Coxiella/Q Fever

Q fever is a bacterial zoonotic infection caused by Coxiella burnetii. Transmission occurs primarily through the inhalation of contaminated aerosols and exposure to infected animal products. The clinical presentation can vary and often result in mild disease with flu-like symptoms. Other manifestations include pneumonia, hepatitis, endocarditis, and aseptic meningitis. In a small percentage of patients, the disease can become chronic. A high degree of suspicion is required to make the diagnosis, which is aided using serology and PCR. Antibiotics are the mainstay of management.

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General Characteristics of Coxiella

General features of Coxiella

  • Gram-negative organisms
  • Pleomorphic rods
  • Strict intracellular 
  • Aerobic
  • Formerly designated as a Rickettsia
  • Classified as a Gammaproteobacteria

Clinically relevant species

Coxiella burnetii causes Q fever.

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Epidemiology and Pathogenesis

Epidemiology

  • Geographical distribution: 
    • Found worldwide, except in New Zealand
    • In the United States, the highest incidence is in the Midwest and California.
    • More common in rural areas
  • More common in men than women
  • More common in adults than children
  • Higher incidence in spring and summer

Reservoir

  • Ticks (main reservoir)
  • Mammals (including farm animals and pets)
  • Birds

Routes of transmission

  • Inhalation of aerosols
  • Consumption of contaminated milk
  • Intradermal inoculation

Host risk factors

  • Contact with farm animals:
    • Farmers
    • Slaughterhouse workers
    • Veterinary personnel
    • Shepherds
  • Individuals living near farms
  • Laboratory workers

Virulence factors

Antigenic phase variation:

  • Phase I:
    • Highly infectious
    • Contains smooth lipopolysaccharide (LPS)
    • Protects against host defense mechanisms
  • Phase II:
    • Noninfectious
    • Contains rough LPS (lacks terminal O antigen sugars)

Morphological variants:

  • Small-cell variant:
    • Spore-like appearance
    • Metabolically inactive
    • Resistant to environmental stress:
      • Heat
      • Desiccation
      • Chemicals
      • Pressure
  • Large-cell variant:
    • Metabolically active
    • Able to replicate in phagolysosomes

Escape from intracellular killing:

  • Inhibition of cathepsin fusion
  • Superoxide dismutase production

Pathophysiology

  • The organism is most commonly inhaled → phagocytosed by alveolar macrophages
  • Acidification in phagolysosome → transformation of C. burnetii into its metabolically active state (large-cell variant)
  • Replication → host cell rupture → organisms spread systemically, especially to the reticuloendothelial system (liver, spleen, and bone marrow)
  • Immune response results in non-necrotizing granulomas.
  • Autoantibody production can occur.

Clinical Presentation

Patients may present with a wide range of symptoms, and vary in severity from asymptomatic to severe disease.

Acute Q fever

The incubation period for acute infection is approximately 20 days. Patients may present with any of the following conditions:

  • Asymptomatic disease 
  • Flu-like illness (lasts 1–3 weeks):
    • Abrupt onset of high-grade fever
    • Fatigue
    • Headache with photophobia
    • Myalgias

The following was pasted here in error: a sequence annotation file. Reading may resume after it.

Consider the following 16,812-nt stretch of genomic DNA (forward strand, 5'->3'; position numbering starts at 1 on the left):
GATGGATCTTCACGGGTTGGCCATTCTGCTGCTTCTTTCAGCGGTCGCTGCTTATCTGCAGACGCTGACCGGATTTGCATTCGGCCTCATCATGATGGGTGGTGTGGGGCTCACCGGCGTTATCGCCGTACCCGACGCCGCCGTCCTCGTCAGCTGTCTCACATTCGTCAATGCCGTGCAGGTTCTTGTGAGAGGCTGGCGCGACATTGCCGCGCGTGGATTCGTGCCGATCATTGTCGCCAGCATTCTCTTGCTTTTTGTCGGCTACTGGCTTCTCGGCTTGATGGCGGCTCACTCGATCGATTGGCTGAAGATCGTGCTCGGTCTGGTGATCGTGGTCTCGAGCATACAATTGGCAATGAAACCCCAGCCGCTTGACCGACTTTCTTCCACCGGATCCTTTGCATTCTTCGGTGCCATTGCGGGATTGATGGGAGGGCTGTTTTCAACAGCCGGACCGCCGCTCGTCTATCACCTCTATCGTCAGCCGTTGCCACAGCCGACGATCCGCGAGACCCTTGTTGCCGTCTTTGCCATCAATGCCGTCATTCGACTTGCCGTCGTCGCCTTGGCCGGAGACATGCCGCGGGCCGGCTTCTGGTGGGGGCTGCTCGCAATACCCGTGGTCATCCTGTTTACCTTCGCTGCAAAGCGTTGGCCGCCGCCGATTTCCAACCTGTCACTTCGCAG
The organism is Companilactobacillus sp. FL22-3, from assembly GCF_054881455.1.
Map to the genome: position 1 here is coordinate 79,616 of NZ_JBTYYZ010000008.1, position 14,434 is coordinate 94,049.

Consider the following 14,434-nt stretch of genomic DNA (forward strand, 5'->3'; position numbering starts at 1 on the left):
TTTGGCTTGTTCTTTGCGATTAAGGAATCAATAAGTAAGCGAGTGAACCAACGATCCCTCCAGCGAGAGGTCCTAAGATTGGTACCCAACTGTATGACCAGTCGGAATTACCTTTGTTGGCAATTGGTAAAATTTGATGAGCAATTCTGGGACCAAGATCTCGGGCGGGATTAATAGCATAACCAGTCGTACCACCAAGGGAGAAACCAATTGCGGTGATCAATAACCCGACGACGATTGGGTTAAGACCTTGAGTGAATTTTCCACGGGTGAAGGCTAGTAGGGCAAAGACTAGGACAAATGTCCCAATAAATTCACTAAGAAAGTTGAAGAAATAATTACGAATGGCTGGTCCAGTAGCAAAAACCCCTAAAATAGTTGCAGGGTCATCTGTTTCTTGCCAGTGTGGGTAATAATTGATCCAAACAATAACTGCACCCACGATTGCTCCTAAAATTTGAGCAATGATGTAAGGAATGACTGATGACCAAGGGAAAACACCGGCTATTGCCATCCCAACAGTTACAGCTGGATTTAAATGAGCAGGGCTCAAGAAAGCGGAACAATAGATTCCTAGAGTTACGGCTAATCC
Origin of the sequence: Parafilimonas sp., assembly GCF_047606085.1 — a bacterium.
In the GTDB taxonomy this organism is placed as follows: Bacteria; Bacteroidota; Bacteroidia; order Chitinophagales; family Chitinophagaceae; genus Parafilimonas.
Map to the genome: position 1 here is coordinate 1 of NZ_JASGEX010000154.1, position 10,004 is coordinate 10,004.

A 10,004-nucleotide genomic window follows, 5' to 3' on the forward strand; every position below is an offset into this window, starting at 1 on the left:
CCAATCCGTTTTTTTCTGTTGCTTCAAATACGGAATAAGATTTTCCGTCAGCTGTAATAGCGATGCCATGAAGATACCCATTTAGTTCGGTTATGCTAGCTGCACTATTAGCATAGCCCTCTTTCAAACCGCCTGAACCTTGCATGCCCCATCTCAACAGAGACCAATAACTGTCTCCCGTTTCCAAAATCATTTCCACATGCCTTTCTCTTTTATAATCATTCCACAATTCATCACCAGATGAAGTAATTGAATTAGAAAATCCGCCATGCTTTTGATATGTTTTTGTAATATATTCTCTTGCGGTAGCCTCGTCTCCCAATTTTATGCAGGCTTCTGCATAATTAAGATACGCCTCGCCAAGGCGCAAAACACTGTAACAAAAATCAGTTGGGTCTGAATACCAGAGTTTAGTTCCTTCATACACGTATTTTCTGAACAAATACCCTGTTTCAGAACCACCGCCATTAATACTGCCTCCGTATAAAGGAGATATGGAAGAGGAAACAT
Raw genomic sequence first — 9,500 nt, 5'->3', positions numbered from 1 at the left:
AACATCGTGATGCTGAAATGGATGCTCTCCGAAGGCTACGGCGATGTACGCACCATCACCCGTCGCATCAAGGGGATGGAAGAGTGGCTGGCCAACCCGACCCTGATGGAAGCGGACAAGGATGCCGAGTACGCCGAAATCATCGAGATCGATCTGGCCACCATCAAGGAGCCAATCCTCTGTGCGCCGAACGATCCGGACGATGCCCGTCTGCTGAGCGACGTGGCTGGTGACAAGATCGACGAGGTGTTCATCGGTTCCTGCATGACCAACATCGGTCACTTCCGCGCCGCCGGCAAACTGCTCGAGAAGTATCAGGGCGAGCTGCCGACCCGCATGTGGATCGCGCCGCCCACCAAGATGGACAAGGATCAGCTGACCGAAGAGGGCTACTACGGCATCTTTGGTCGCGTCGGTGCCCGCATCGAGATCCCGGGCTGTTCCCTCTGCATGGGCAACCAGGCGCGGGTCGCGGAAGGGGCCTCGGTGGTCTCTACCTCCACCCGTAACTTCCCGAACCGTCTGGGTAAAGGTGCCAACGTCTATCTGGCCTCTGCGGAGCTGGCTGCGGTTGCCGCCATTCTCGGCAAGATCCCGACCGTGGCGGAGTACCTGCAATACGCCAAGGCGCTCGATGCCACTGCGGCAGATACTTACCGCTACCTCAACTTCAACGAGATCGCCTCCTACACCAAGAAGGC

• Anorexia
  • Pneumonia (lasts 10–90 days):
    • Fever
    • Nonproductive cough
    • Acute respiratory distress
    • Pleuritic chest pain
  • Hepatitis (granulomatous):
    • Fever
    • Hepatomegaly
    • RUQ abdominal pain
    • Nausea and vomiting
    • Diarrhea
    • Transaminitis
  • Cardiac involvement:
    • Acute endocarditis (autoimmune)
    • Pericarditis
    • Myocarditis
  • Neurological involvement:
    • Aseptic meningitis
    • Encephalitis
    • Peripheral neuropathy

Chronic Q fever

Chronic infection may manifest months or years after an acute infection.

  • Endocarditis (culture negative):
    • Low-grade fever
    • Night sweats
    • Fatigue
    • Dyspnea
    • Septic thromboembolism
    • Heart failure
  • Pericardial effusion
  • Chronic hepatitis
  • Osteomyelitis
  • Septic arthritis
  • Mononeuritis
  • Interstitial fibrosis
  • Pseudotumors
  • Glomerulonephritis

Complications

Q fever in pregnancy is associated with:

  • Spontaneous abortion
  • Intrauterine fetal growth restriction
  • Premature delivery

Diagnosis

Q fever lacks a distinct clinical presentation; therefore, the diagnosis relies on a high index of suspicion based on the patient’s risk factors.

Laboratory evaluation

Diagnostic testing:

  • Indirect immunofluorescence for IgG and IgM (high sensitivity and specificity)
  • PCR to detect C. burnetii DNA
  • Cultures:
    • Does not grow in routine cultures
    • Requires special biosafety containment due to its infectivity

Supporting evaluation:

  • Normal WBC count (90% of cases)
  • Thrombocytopenia
  • ↑ ALT and AST → hepatitis
  • Associated autoantibodies:
    • Antiphospholipid antibodies
    • Lupus anticoagulant
  • Liver biopsy → granulomatous changes

Imaging

  • Chest X-ray: consolidation, pleural effusion → pneumonia
  • Echocardiography: vegetation on a heart valve → endocarditis
  • Ultrasound: hepatomegaly → granulomatous hepatitis

Management and Prevention

Management

Antibiotic therapy includes:

  • Doxycycline (preferred)
  • Trimethoprim-sulfamethoxazole
  • Clarithromycin
  • Fluoroquinolones
  • Hydroxychloroquine may be added to doxycycline in patients with:
    • Cardiovascular involvement
    • Chronic Q fever

Prevention

  • Human vaccines:
    • Recommended for individuals with occupational risk
    • Contraindicated in previously exposed individuals
  • Animal vaccines to reduce bacterial shedding
  • Proper disposal of placenta and birth products
  • Avoid unpasteurized milk products
  • Routine testing of animals
  • Quarantine imported animals

Comparison with Similar Gammaproteobacteria

Table: Comparison of similar bacterial species and diseases